Exam System Needs Overhauling, Says Jerry Jarvis, Ex-Edexcel Boss
England's exams system needs overhauling as top grades "no longer automatically mean top students", the former boss of a major awarding body said on Thursday.
In a new book, Jerry Jarvis calls for students to be given rankings alongside their grades to differentiate between candidates.
Jarvis argues that perhaps the "single great failure" of the exams system is that it has lost the confidence of the public.
He also reveals that the reason why he quit as head of Edexcel was due to concerns that the way exam boards were being asked to mark modular papers would lead to grade inflation.
The book, Cheats, Choices and Dumbing Down, looks at how to navigate England's exams system, and the debate over standards.
It says that the current exams system is "far too complex" and that the way in which GCSEs and A-levels are graded has "undermined confidence in qualifications".
Jarvis warns: "Top grades no longer have the cache that derives from rarity.
"Top grades no longer automatically mean top students.
"It is obvious: if something is commonplace it is no longer special."
More than half of all students who sat exams last summer gained at least a B, the book says, and more than a quarter were awarded an A or A*.
It concludes: "The current system does not effectively discriminate: it does not rank-order the attainment of students.
"Too many candidates attain top grades, undermining the achievement of the very best. The A* is a temporary fix. Does the A** grade appear at some time in the future?"
Jarvis suggests that exam boards could rank students, in addition to awarding grades, with each board having its own list.
"The first student gained an A grade and was ranked at the 83% percentile point and the second at the 73% percentile point," the book says, as an example.
"The first student did better. The percentile point indicates the relative performance of each student compared with his or her peers.
Jarvis told the Press Association that "without a shadow of a doubt" a scheme such as rankings was essential.
"My real concern is that if the public do not believe something's of value, then it isn't of value, no matter how many times you attempt to say it is.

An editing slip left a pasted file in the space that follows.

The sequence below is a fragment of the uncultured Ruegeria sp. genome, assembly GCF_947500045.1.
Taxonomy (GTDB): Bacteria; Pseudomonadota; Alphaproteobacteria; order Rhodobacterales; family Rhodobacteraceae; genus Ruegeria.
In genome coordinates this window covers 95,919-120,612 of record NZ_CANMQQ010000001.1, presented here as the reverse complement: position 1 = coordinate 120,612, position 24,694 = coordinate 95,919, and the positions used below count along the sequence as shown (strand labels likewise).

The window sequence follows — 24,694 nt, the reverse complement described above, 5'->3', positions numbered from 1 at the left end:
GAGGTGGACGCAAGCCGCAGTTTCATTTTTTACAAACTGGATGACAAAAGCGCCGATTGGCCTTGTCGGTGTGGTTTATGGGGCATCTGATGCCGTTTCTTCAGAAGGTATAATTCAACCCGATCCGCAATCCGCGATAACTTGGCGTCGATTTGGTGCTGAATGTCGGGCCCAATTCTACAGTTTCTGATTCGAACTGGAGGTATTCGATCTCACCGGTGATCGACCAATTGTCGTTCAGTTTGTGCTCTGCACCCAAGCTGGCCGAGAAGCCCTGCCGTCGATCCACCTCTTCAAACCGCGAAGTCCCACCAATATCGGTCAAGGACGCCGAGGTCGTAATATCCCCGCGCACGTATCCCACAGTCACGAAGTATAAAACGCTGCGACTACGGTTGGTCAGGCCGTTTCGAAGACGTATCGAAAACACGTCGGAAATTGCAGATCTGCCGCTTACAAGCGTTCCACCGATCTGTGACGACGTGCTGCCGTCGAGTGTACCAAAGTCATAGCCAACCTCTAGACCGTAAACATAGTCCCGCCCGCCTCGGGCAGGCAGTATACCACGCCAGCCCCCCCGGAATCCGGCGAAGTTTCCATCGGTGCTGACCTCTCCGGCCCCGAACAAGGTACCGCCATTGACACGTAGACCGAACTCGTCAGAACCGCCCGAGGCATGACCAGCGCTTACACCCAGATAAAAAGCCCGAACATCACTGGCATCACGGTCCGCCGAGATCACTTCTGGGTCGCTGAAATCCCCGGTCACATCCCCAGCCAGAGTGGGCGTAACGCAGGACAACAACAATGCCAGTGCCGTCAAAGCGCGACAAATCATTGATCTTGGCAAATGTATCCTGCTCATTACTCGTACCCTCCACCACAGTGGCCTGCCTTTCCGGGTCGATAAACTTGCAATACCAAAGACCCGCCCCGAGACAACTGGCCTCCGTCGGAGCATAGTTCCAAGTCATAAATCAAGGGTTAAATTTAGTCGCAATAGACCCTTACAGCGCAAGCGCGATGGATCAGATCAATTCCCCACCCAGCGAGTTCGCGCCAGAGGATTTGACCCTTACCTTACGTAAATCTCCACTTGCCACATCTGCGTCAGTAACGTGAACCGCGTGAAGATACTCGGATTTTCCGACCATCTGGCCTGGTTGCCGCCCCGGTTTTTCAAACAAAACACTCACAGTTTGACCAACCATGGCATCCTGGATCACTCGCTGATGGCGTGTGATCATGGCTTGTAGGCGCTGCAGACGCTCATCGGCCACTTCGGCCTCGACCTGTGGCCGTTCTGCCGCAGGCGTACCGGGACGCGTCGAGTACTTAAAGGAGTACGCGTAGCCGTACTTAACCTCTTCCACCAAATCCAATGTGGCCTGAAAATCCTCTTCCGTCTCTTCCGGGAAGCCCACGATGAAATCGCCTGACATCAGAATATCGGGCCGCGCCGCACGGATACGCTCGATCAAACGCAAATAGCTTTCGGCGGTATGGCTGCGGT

In his book, Jarvis also explains why he chose to quit over his concerns about grade inflation in modular exams.
He says that all exam boards have to abide by a Code of Practice, issued by the exams watchdog Ofqual.
The rules were written to suit single exams, not "modular" or bitesize exams that pupils take throughout their GCSE course, he says.
Jarvis reveals that, in 2009, when modular exams were being introduced, he raised concerns that adding modular exam results together tends to produce a slightly higher overall grade than it would have been in a single exam - known as "grade inflation".
"I was issued with guidance to deal with the problems of adding the results of different modules together," Jarvis writes.
"This meant that I had to award the grades that every student deserved for each module - but then had to apply adjustments to avoid inflation in the overall grade awarded."
Jarvis says he could not accept this situation because he "would no longer be able to claim publicly that the grades awarded reflected the ability of the students that I was responsible for assessing."
As a result, he resigned from his post.
Jarvis told the Press Association: "For me, I was being asked to do an impossible thing. The differences are very small, and you have to understand that I was perhaps nit-picking, but this was a very important thing to me because of where I had come from and what I was trying to do."
Jarvis's call for students to be ranked on their results comes just months after Education Secretary Michael Gove suggested there should be a limit on the number of students who score A* grades at A-level.
Speaking at an Ofqual conference on standards in October, Gove suggested that, in the future, only a certain fixed percentage of students could be awarded an A* at A-level.
This system, known as "norm referencing", was used to grade exams between 1963 and 1987, with around the top 10% awarded an A.
Under the current system, any student who gains an A overall, as well as scoring at least 90% in each of their papers in the second year, achieves an A*.
Gove told the conference: "Could it be the case that while we award As, Bs and Cs entirely on the basis of criterion reached, is there a case for exploring whether or not A*s should be allocated only to a fixed percentage of candidates?
"I would like to see that debate explored and engaged with."
He also suggested that alongside pupils' final A-level grades more information could be produced so it is known "how they are ranked depending on the subject".
Glenys Stacey, chief executive of Ofqual, said: "We have read the book and spoken with Jerry about it. We know that policy makers, experts and others have different views about how qualification grades should be managed, but one thing is clear - they do need to be managed, so that the outcomes, as between one awarding body and another, are fair and that they are comparable year on year.
"This is our job. As to how we do it, we're quite open about that, and open to talking about it. But there will always be different views."
An Edexcel spokesman said: "Jerry Jarvis left Edexcel in 2009 having helped to build our position as one of the most reliable and innovative awarding bodies in the world.
"It's important that we have a debate about how this country can establish world beating standards, so we are seeking teachers', parents' and experts' views on how to improve the system, through our Leading on Standards consultation."